CW@50: A look back at Y2K in cartoons

One of the biggest events we've covered in our first 50 years was IT's response to the infamous 'Year 2000 bug.' Here's a wry look at the hysteria from the pen of Computerworld's editorial cartoonist, John Klossner.

1999: Y2K could be blamed for just about anything
Everybody's favorite scapegoat

In Computerworld’s first 50 years covering the tech industry, it’s possible that no single IT topic got as much attention as the so-called “Y2K crisis.”

In the second half of the 1990s, IT organizations spent billions patching systems and replacing hardware and software that had been designed to support only a two-digit year format. Because of the unprecedented scope of the work required to address the problem, what became known in industry shorthand as “Y2K remediation” projects turned out to be the biggest challenges many IT leaders faced in their careers.

The world knew the problem by many names — Year 2000 Bug, the Millennium Bug and simply Y2K — and just about everyone had heard dire predictions that business operations would spiral into a state of total paralysis as the clock struck midnight on Dec. 31, 1999.

And then it was over.

As Robert L. Mitchell wrote in “Y2K: The good, the bad and the crazy," a Computerworld feature looking back at the Y2K phenomenon 10 years after the fact), the world held its breath on New Year’s Eve 1999 — and nothing happened. Jan. 1, 2000, came in just like any other day. There were no major failures to report anywhere.

In the aftermath, or non-aftermath, Mitchell reports that some pundits said all the preparation had been overkill. Others maintained that only the hard work of IT pros kept the information systems of the world on track.

Whatever side you take in that debate, there’s no argument that Y2K had a big impact on the psyche of IT professionals and the world at large. The Millennium Bug became a convenient scapegoat for everyone from CIOs to little kids with messy bedrooms. And it certainly provided a wealth of material for our editorial cartoonist, John Klossner.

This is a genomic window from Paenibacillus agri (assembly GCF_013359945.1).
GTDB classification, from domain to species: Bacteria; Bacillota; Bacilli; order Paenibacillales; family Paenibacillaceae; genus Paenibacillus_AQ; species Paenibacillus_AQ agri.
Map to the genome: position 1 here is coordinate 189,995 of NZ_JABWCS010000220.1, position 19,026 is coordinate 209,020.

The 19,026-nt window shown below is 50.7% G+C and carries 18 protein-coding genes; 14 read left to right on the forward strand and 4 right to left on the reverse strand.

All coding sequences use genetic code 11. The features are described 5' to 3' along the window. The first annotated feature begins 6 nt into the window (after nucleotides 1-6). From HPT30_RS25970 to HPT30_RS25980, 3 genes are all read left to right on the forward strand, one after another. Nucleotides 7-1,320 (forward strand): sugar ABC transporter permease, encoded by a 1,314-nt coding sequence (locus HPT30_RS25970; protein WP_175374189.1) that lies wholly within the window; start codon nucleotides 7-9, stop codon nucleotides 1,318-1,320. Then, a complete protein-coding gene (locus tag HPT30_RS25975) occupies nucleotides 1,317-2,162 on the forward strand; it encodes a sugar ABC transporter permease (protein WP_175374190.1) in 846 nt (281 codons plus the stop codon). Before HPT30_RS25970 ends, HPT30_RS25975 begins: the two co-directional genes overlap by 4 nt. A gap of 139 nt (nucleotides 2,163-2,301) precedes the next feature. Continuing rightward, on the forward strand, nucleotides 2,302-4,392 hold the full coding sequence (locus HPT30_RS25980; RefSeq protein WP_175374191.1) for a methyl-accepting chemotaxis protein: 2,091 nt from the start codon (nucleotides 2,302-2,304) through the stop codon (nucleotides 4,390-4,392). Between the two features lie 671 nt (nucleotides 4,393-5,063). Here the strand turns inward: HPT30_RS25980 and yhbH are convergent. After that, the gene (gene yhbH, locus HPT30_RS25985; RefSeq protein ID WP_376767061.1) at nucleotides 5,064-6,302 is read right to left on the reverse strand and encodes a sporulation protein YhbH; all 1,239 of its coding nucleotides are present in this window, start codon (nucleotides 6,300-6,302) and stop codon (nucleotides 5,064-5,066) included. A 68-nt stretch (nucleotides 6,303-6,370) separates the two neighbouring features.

We hope you enjoy this wry look back at the way we obsessed over, sought to profit from or tried to ignore the looming specter of Y2K.

1996: Scavenging consultants hungrily eye Y2K cash cow
1996: A cash cow

As the re-engineering trend ran its course, IT consultants recognized Y2K projects as the next big money-making opportunity.

1997: The IRS finally admits it has a Y2K problem
1997: The IRS is late to the party

Some were incredulous that the IRS didn't acknowledge that Y2K might be a problem until the big day was less than 36 months away.

1997: Pentagon officials see Y2K as a far-off problem
1997: No imminent threat

Defense Department officials seemed to take a unique approach in assessing the immediacy of the Y2K threat.

1997: Y2K
1997: Doomsday approaches

As the Y2K problem seeped into the popular consciousness, people contemplated the prospect of life without modern conveniences.

1998: Y2K remediation work includes preparing for lawsuits
1998: Mounting a legal defense

If the dire predictions came true, lawsuits would be sure to follow.

1998 07 13 y2k consultant liability sfw
1998: Who's liable?

IT consultants realized that Y2K's golden eggs could turn to goose eggs if companies had the nerve to hold them liable for their work.

1998: Y2K hysteria creeps into our love lives
1998: Everyone's thinking about it

As press coverage of the Y2K problem began to mount, some people might have started thinking about it a bit too much.

1999: Corporate assurances didn't reassure everyday people
1999: Nothing to see here

Consumers might have been less than reassured by companies' overly earnest reassurances that they were Y2K-compliant.

2000: IT's next challenge is the
2000: Get ready for the next crisis

Though IT shops all over the world had rung in New Year's Day 2000 with a big sigh of relief, some detail-oriented techies might have recognized that four-digit year formats would one day present a problem.

2000: Man on scale blames weight gain on non-Y2K-compliant food
2000: Still everyone's favorite scapegoat

Even in the 21st century, we can still find a way to blame our problems on Y2K.

Self-portrait of cartoonist John Klossner
Meet our cartoonist

John Klossner has been drawing editorial cartoons for Computerworld since 1996. His cartoons and drawings have also appeared in a wide variety of other print and electronic publications, including The New Yorker, Barron's, Federal Computer Week and The Wall Street Journal.

John's work can also be seen on his website, at www.jklossner.com.